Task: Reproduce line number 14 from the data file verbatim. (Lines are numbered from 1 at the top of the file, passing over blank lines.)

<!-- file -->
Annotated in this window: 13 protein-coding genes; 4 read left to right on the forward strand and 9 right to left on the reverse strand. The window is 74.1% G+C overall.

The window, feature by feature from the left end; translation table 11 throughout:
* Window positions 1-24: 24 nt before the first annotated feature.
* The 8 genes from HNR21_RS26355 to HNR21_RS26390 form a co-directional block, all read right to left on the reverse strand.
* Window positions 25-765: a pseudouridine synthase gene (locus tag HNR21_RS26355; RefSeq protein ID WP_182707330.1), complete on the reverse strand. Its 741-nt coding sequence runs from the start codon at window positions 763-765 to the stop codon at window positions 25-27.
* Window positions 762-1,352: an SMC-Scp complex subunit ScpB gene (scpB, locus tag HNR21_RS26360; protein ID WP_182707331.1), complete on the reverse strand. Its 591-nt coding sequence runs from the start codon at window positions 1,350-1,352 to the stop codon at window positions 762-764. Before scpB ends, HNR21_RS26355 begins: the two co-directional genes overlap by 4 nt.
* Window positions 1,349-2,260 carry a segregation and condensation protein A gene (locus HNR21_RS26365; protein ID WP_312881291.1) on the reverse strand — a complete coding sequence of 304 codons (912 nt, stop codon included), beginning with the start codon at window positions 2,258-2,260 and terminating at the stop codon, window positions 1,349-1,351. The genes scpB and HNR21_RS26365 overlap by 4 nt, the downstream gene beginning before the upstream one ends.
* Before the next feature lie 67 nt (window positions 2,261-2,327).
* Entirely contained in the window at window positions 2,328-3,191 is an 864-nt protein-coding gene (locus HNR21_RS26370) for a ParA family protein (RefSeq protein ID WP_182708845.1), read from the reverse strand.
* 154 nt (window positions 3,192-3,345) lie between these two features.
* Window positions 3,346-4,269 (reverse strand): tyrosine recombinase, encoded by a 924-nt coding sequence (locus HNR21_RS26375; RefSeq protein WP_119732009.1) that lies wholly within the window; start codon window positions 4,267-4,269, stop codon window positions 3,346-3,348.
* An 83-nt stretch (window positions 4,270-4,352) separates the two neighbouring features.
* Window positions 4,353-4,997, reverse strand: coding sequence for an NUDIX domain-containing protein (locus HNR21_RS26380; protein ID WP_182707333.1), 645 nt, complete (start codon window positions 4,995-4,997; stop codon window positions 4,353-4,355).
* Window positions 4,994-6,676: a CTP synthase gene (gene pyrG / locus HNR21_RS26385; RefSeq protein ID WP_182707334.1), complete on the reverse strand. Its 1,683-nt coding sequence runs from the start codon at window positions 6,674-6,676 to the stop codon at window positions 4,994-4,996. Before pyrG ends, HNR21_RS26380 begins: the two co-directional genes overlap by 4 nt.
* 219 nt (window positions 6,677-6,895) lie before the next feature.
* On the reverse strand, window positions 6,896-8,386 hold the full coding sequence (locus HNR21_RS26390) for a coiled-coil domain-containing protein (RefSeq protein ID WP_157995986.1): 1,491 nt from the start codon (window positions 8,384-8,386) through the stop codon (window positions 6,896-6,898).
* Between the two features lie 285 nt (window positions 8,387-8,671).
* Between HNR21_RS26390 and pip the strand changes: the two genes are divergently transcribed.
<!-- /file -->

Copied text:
* Window positions 4,994-6,676: a CTP synthase gene (gene pyrG / locus HNR21_RS26385; RefSeq protein ID WP_182707334.1), complete on the reverse strand. Its 1,683-nt coding sequence runs from the start codon at window positions 6,674-6,676 to the stop codon at window positions 4,994-4,996. Before pyrG ends, HNR21_RS26380 begins: the two co-directional genes overlap by 4 nt.